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Should 30% of Medicare beneficiaries shoulder a 52% premium hike next year while the other 70% pay no more at all? Advocates for seniors do not think so, and they are making a push to convince Congress to stop it from happening.

The Medicare population vulnerable to shouldering the larger premium includes some federal and state government employees, people who sign up for Medicare for the first time next year, low-income seniors whose premiums are paid by state Medicaid plans and high-income seniors who already pay premium surcharges.

For these 16.5 million enrollees facing the stiff increase, monthly premiums would rise to $159.30 from $104.90, according to the recent annual report of the Medicare trustees.

Meanwhile, 36 million Medicare Part B enrollees would have their premiums hold steady at $104.90 because increases are tied to Social Security cost-of-living adjustments as part of a "hold harmless provision" in the Social Security Act. Because no COLA is expected next year due to extraordinarily low inflation this year, the Part B premium will stay flat.

Some costs will go up for almost everyone, however, as trustees forecast a big increase in the Medicare Part B deductible, to $223 from $147, with the exception of those who have first-dollar Medigap supplemental policies and Medicare Advantage plan enrollees.

What Can Be Done

Advocates for the 30% are swinging into action, trying to convince Congress to pass a one-time fix that would hold off on cost of living increases for everyone. Legislation that extended the hold harmless provision to those not covered by it passed the House of Representatives when a similar situation occurred in 2009, but never received a vote in the Senate.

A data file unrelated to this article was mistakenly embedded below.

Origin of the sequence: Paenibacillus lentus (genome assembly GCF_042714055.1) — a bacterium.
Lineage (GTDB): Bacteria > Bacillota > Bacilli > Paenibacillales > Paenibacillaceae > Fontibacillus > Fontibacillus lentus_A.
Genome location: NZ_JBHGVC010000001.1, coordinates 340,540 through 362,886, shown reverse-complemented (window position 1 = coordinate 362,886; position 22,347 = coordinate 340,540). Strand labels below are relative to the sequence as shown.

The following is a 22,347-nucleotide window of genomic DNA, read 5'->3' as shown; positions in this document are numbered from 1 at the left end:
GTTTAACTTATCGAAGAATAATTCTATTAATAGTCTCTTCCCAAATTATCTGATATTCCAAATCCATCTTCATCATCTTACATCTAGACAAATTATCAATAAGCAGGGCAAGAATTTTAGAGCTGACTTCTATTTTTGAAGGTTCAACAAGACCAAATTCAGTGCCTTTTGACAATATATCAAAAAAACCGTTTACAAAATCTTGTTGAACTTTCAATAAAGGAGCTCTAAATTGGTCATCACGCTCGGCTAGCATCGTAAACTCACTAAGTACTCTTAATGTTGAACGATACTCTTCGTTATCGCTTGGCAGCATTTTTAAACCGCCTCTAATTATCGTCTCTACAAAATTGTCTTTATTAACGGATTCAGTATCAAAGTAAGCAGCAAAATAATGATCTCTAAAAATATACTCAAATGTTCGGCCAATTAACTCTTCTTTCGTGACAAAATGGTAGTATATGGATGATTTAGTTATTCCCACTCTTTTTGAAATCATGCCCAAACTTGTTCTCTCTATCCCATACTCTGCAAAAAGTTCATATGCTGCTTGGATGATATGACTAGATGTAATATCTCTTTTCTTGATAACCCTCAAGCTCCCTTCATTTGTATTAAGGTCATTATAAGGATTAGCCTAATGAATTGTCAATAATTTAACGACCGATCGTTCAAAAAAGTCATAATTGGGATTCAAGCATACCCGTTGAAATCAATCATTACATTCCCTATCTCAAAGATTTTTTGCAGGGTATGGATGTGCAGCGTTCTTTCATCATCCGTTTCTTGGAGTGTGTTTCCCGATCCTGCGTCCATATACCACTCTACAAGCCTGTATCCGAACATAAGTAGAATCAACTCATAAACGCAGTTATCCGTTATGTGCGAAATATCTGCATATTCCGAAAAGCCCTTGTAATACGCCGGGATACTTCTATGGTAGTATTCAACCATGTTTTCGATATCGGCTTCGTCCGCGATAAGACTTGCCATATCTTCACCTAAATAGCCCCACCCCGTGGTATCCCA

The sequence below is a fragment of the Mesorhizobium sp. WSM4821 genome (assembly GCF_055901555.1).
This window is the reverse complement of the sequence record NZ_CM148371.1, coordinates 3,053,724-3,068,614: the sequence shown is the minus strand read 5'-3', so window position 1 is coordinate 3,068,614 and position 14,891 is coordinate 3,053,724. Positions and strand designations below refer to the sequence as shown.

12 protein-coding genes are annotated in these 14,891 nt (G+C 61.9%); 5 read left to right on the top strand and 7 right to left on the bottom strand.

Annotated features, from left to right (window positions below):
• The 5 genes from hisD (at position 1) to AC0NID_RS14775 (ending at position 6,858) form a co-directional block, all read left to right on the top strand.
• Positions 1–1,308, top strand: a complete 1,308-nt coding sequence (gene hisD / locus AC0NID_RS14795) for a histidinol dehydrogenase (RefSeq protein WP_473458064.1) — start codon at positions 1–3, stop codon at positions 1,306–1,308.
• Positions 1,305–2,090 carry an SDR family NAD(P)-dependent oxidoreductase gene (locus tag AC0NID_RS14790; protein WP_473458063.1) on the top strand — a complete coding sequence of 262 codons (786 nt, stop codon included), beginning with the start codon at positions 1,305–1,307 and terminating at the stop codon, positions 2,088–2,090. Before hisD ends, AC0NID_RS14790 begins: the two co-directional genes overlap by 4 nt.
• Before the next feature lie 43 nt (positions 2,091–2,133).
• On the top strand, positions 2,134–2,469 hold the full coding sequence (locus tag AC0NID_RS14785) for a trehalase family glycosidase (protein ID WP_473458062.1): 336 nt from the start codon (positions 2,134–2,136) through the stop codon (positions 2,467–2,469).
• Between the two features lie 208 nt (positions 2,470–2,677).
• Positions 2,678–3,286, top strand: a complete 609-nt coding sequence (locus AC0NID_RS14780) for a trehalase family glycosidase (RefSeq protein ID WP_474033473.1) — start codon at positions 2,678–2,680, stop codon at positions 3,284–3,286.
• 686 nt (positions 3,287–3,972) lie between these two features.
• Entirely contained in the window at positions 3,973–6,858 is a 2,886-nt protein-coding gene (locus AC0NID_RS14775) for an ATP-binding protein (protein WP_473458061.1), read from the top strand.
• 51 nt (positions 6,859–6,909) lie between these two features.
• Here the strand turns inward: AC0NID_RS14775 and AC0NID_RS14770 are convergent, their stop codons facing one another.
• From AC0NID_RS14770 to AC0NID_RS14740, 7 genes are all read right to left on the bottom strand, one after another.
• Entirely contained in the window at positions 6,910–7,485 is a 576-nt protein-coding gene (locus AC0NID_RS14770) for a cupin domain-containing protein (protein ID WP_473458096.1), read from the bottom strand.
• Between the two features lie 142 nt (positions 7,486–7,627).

This time, the fix is being pushed by a broad coalition of advocates and organizations representing federal and state government workers. No official figures are available, but a back-of-the-envelope calculation suggests a fix would cost the federal government $10 billion.

"It's not an ideal situation from anyone's perspective," says Juliette Cubanski, associate director of the Program on Medicare Policy at the Kaiser Family Foundation. "People on Social Security would much rather have a COLA, and the Medicare actuaries would much rather spread around the cost increases evenly."

The 2016 premiums are not locked in until October, so there is still time to change course. The Part B premium is based on the program's estimate of how much they need to run the program, plus a cushion for unexpected costs, Cubanski explains. "Medicare could opt for a smaller reserve, which could bring the premium down a bit."

Politicians are not likely to ride to the rescue of well-off seniors, who will bear some of this expected price increase. But half of Medicare beneficiaries have an income of $24,000 or less, according to Kaiser. Price increases will hit them hardest.

Among the middle-income seniors likely to be affected are federal retirees covered by the Civil Service Retirement System - the government's legacy defined benefit pension system.

These retirees did not participate in Social Security during their time in the federal workforce (federal workers hired since 1987 have participated in the newer defined benefit Federal Employees Retirement System, and they receive Social Security.)

This also applies to state government employees, most of whom participate in defined-benefit pension plans and are not covered by Social Security during their tenure as state employees.

Another big area of worry: low-income "dual-eligible" seniors who receive Social Security and also participate in both Medicare and state-run Medicaid programs.

Although this group is not covered by the "hold harmless" provision, states pick up the tab for the higher cost, putting additional pressure on already-stressed state Medicaid budgets.

"We're very concerned about state Medicaid budgets, and how they would handle the increase," says Andrew Scholnick, senior legislative representative at AARP.

Although Congress has a busy fall schedule, lawmakers are showing interest in taking action to mitigate the impact. "I think it's is going to come to the forefront a bit more now," says Scholnick.

But he doubts Congress will act before October, leaving the door open to a last minute fix before year-end.